The dispersed nature of the NMJs and their density in the adult rabbit and monkey EOM provide a good visual demonstration of how short the average myofibers are within the adult EOM. This is true in orbital and global layers of the rabbit and monkey. One report indicates that orbital layers span the full tendon-to-tendon length in cats 10 ; however, this was based not on fiber reconstructions but on whole muscle acetylcholinesterase staining. The presence of short, overlapping myofibers in the EOM has been described. 10 23 24 In addition, the fact that individual myofibers in the EOM are generally shorter than the full muscle length is supported by significant differences in the patterns of myosin heavy chain isoform expression along the length of individual EOMs, 25 the reconstruction of individual myofibers in this and other studies, 26 27 and the demonstration that myomyous junctions, representing overlapping nonspanning myofibers that terminate intrafascicularly, exist within the EOM. 10 It is particularly interesting that during development, production of secondary myotubes is linked to sites of innervation of the primary myotubes. 28 29 Widespread innervation may result in the formation of small myofibers dispersed based on this pattern of innervation. In addition, the EOM retains a population of activated satellite cells that fuse into existing myofibers in apparently random locations along the muscle length. 26 27 The localization of sites for this process may be related to this dispersed nature of the sites of innervation in adult EOM, either by direct induction of myoblast fusion or by providing an environment that secondarily results in fusion of these activated satellite cells into mature myofibers. 
This architectural arrangement has important implications for an understanding of length-tension relationships, shortening velocities, and the development of force within the EOM. In studies of ocular convergence, muscle force was found to be paradoxically less than would be predicted based on firing rates. 30 In another series of experiments examining extraocular motor units and whole muscle contractile properties in cats and monkeys, individual motor units lost an average of 45% to 50% of their force output when they fired in concert with additional motor units. 31 32 33 The presence of many short fibers also may explain why force is relatively normal in the EOM after injury. 32 In addition, it suggests that motor units may be bigger than would be predicted by counting muscle fibers in a given muscle cross-section because this would be an underrepresentation of the total number of muscle fibers in each EOM.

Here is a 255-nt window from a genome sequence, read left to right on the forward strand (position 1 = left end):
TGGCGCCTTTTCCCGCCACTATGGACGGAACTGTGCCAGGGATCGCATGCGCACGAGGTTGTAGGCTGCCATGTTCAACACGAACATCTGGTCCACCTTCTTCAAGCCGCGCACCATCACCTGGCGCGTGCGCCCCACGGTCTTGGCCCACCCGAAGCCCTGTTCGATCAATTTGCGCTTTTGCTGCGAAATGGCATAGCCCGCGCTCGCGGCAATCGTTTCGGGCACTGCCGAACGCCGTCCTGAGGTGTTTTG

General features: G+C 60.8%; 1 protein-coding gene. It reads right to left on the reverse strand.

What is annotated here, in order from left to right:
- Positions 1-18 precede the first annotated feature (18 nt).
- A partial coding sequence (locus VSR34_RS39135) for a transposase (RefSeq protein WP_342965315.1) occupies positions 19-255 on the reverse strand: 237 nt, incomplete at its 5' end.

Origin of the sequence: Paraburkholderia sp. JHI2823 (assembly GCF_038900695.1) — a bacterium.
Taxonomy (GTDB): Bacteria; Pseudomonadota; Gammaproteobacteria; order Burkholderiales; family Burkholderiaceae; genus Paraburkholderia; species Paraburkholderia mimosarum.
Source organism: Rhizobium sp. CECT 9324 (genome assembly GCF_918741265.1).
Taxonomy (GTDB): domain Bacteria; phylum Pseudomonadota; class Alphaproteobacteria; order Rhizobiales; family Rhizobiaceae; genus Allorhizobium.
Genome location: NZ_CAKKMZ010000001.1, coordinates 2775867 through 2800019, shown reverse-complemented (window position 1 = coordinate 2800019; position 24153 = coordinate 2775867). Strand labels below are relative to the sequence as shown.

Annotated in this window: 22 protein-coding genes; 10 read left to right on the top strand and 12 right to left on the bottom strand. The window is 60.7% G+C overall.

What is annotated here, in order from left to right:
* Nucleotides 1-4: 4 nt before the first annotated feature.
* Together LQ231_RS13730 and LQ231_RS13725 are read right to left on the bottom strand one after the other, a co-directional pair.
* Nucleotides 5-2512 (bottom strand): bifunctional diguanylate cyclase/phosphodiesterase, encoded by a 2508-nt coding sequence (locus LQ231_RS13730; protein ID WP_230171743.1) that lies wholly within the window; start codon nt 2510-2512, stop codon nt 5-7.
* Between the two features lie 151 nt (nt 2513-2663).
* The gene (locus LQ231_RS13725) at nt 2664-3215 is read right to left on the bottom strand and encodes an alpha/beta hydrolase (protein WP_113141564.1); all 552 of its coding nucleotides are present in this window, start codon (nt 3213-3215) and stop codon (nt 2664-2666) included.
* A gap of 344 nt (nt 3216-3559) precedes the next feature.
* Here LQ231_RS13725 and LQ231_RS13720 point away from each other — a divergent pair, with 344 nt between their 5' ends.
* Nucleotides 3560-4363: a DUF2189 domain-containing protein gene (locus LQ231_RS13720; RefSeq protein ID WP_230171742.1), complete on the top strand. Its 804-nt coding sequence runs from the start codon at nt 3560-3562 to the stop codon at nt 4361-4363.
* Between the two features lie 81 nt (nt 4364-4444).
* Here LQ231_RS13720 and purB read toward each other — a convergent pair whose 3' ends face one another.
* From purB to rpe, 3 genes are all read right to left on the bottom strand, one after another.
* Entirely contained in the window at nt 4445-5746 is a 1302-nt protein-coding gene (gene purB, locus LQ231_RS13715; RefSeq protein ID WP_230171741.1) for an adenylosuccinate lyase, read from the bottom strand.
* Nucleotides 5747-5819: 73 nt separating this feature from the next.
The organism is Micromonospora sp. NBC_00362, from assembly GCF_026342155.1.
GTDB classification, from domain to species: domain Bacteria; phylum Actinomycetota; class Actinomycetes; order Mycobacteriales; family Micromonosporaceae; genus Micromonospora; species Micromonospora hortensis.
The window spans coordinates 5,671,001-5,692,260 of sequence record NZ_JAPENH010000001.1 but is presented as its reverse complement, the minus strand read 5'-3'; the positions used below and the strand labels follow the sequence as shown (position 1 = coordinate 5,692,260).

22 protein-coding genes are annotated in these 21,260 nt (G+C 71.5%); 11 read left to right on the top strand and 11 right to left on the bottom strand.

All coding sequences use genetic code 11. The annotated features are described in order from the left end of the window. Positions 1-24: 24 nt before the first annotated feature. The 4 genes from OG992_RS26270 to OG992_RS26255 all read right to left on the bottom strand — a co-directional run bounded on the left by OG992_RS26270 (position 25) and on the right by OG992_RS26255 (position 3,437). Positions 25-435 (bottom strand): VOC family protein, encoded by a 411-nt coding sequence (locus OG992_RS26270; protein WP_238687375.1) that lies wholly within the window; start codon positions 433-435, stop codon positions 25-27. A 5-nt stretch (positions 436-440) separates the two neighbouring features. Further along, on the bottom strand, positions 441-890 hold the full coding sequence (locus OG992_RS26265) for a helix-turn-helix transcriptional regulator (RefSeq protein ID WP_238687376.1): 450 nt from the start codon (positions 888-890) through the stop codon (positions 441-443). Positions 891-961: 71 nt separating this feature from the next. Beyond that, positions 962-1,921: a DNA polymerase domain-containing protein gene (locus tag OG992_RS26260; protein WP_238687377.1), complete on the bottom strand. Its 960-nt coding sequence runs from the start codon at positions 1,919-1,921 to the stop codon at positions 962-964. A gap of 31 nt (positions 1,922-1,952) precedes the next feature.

Botulinum toxin is commonly used in strabismus to weaken the EOM, 12 and the nature of its effect on the three-dimensional localization of NMJs has not been examined. The method of action of botulinum toxin is to cleave SNAP25, which prevents the docking of synaptic vesicles containing acetylcholine, effectively paralyzing the NMJs. 34 After injection, force gradually decreases over an 18-hour period. 35 Nerve sprouting is seen as early as 2 days after botulinum toxin treatment and slowly increases over time. 36 37 This results in a supersensitivity of the muscle in the regenerative phase 38 and correlates well with our observation that a significant increase occurs in NMJ density and that the sprouted nerves appear to maintain NMJs smaller than normal. Functional return of muscle force is related to the return of original nerves to their NMJs, though in human patients who have received multiple injections of botulinum toxin, these sprouts can persist long after functional recovery has occurred. 39 These observations suggest that it may be possible to prolong the effectiveness of a single botulinum toxin injection if nerve sprouting or NMJ assembly is inhibited or delayed, which would improve the treatment of patients with focal dystonias and related motor disorders. 
It is unclear what controls EOM tone and how strabismus surgery alters muscle structure and function. 40 Understanding the normal density and localization patterns of NMJs and understanding the variation in individual myofiber lengths will facilitate future studies examining whether and how these characteristics are altered in the muscles of patients with strabismus, nystagmus, and other eye muscle motor disorders. 
Figure 1.
 
(A) Single longitudinal section taken from the middle of the muscle thickness, and thus the global layer, of a control superior rectus muscle from a normal adult rabbit. All the NMJs marked in red are oriented with the origin and insertion at the top and bottom of the reconstruction. (B) Single longitudinal section taken from the middle of the thickness, and thus the global layer, of a superior rectus muscle from an adult rabbit 2 weeks after a single injection of 5 U botulinum toxin. All the NMJs marked in red are oriented with the origin and insertion at the top and bottom of the reconstruction.
Figure 1.
 
(A) Single longitudinal section taken from the middle of the muscle thickness, and thus the global layer, of a control superior rectus muscle from a normal adult rabbit. All the NMJs marked in red are oriented with the origin and insertion at the top and bottom of the reconstruction. (B) Single longitudinal section taken from the middle of the thickness, and thus the global layer, of a superior rectus muscle from an adult rabbit 2 weeks after a single injection of 5 U botulinum toxin. All the NMJs marked in red are oriented with the origin and insertion at the top and bottom of the reconstruction.
Figure 2.
 
Three-dimensional reconstruction of all the α-bungarotoxin–positive NMJs in every 10th section through the entire thickness of a single control superior rectus muscle from an adult rabbit. All NMJs are indicated in red, and the specimen is oriented with the origin and insertion at the top and bottom of the reconstruction.
Figure 2.
 
Three-dimensional reconstruction of all the α-bungarotoxin–positive NMJs in every 10th section through the entire thickness of a single control superior rectus muscle from an adult rabbit. All NMJs are indicated in red, and the specimen is oriented with the origin and insertion at the top and bottom of the reconstruction.